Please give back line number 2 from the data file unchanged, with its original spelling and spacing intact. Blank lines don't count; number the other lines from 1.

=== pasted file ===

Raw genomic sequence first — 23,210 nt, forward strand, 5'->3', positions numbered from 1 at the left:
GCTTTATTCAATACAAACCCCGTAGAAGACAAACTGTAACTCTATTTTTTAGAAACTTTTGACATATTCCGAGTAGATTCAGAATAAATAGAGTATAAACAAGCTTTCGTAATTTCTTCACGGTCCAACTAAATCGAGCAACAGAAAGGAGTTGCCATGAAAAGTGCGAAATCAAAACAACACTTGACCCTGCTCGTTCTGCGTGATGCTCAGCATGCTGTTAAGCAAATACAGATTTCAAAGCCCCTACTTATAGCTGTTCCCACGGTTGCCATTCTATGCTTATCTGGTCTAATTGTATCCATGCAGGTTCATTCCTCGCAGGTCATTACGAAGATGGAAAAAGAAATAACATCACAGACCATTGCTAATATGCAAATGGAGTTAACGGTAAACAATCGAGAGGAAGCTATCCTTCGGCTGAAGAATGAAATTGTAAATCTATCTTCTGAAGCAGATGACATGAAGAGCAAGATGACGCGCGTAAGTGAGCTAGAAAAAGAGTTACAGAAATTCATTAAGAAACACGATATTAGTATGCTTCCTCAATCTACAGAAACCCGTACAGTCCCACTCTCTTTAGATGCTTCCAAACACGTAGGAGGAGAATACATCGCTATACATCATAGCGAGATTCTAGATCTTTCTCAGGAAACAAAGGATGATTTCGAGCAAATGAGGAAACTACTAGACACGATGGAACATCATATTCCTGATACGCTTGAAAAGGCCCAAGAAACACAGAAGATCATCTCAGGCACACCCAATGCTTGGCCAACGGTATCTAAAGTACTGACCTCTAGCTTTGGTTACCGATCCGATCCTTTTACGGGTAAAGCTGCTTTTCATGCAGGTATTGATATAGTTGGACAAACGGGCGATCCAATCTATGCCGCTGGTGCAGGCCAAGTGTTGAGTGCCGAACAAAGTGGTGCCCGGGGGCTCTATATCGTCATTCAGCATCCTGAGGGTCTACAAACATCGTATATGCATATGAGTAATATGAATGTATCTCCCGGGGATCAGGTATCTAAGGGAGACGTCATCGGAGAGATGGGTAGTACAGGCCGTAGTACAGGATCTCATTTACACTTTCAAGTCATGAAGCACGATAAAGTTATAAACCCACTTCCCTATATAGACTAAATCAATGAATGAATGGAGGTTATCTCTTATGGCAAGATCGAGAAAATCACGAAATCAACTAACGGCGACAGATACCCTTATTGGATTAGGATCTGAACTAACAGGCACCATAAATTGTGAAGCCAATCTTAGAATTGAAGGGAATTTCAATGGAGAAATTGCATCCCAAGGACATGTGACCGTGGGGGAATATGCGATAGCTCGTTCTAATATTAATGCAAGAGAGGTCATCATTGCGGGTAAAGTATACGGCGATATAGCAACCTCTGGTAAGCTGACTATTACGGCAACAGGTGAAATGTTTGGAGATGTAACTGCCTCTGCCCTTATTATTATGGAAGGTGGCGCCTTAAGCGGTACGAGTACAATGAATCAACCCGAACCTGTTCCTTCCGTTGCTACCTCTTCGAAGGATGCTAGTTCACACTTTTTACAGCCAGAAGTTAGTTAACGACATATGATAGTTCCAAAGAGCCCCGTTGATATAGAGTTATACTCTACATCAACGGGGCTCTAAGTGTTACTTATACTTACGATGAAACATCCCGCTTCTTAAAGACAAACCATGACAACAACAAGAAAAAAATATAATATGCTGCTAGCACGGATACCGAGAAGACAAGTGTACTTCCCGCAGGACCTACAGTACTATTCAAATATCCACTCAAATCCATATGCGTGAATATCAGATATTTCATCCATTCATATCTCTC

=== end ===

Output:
GCTTTATTCAATACAAACCCCGTAGAAGACAAACTGTAACTCTATTTTTTAGAAACTTTTGACATATTCCGAGTAGATTCAGAATAAATAGAGTATAAACAAGCTTTCGTAATTTCTTCACGGTCCAACTAAATCGAGCAACAGAAAGGAGTTGCCATGAAAAGTGCGAAATCAAAACAACACTTGACCCTGCTCGTTCTGCGTGATGCTCAGCATGCTGTTAAGCAAATACAGATTTCAAAGCCCCTACTTATAGCTGTTCCCACGGTTGCCATTCTATGCTTATCTGGTCTAATTGTATCCATGCAGGTTCATTCCTCGCAGGTCATTACGAAGATGGAAAAAGAAATAACATCACAGACCATTGCTAATATGCAAATGGAGTTAACGGTAAACAATCGAGAGGAAGCTATCCTTCGGCTGAAGAATGAAATTGTAAATCTATCTTCTGAAGCAGATGACATGAAGAGCAAGATGACGCGCGTAAGTGAGCTAGAAAAAGAGTTACAGAAATTCATTAAGAAACACGATATTAGTATGCTTCCTCAATCTACAGAAACCCGTACAGTCCCACTCTCTTTAGATGCTTCCAAACACGTAGGAGGAGAATACATCGCTATACATCATAGCGAGATTCTAGATCTTTCTCAGGAAACAAAGGATGATTTCGAGCAAATGAGGAAACTACTAGACACGATGGAACATCATATTCCTGATACGCTTGAAAAGGCCCAAGAAACACAGAAGATCATCTCAGGCACACCCAATGCTTGGCCAACGGTATCTAAAGTACTGACCTCTAGCTTTGGTTACCGATCCGATCCTTTTACGGGTAAAGCTGCTTTTCATGCAGGTATTGATATAGTTGGACAAACGGGCGATCCAATCTATGCCGCTGGTGCAGGCCAAGTGTTGAGTGCCGAACAAAGTGGTGCCCGGGGGCTCTATATCGTCATTCAGCATCCTGAGGGTCTACAAACATCGTATATGCATATGAGTAATATGAATGTATCTCCCGGGGATCAGGTATCTAAGGGAGACGTCATCGGAGAGATGGGTAGTACAGGCCGTAGTACAGGATCTCATTTACACTTTCAAGTCATGAAGCACGATAAAGTTATAAACCCACTTCCCTATATAGACTAAATCAATGAATGAATGGAGGTTATCTCTTATGGCAAGATCGAGAAAATCACGAAATCAACTAACGGCGACAGATACCCTTATTGGATTAGGATCTGAACTAACAGGCACCATAAATTGTGAAGCCAATCTTAGAATTGAAGGGAATTTCAATGGAGAAATTGCATCCCAAGGACATGTGACCGTGGGGGAATATGCGATAGCTCGTTCTAATATTAATGCAAGAGAGGTCATCATTGCGGGTAAAGTATACGGCGATATAGCAACCTCTGGTAAGCTGACTATTACGGCAACAGGTGAAATGTTTGGAGATGTAACTGCCTCTGCCCTTATTATTATGGAAGGTGGCGCCTTAAGCGGTACGAGTACAATGAATCAACCCGAACCTGTTCCTTCCGTTGCTACCTCTTCGAAGGATGCTAGTTCACACTTTTTACAGCCAGAAGTTAGTTAACGACATATGATAGTTCCAAAGAGCCCCGTTGATATAGAGTTATACTCTACATCAACGGGGCTCTAAGTGTTACTTATACTTACGATGAAACATCCCGCTTCTTAAAGACAAACCATGACAACAACAAGAAAAAAATATAATATGCTGCTAGCACGGATACCGAGAAGACAAGTGTACTTCCCGCAGGACCTACAGTACTATTCAAATATCCACTCAAATCCATATGCGTGAATATCAGATATTTCATCCATTCATATCTCTC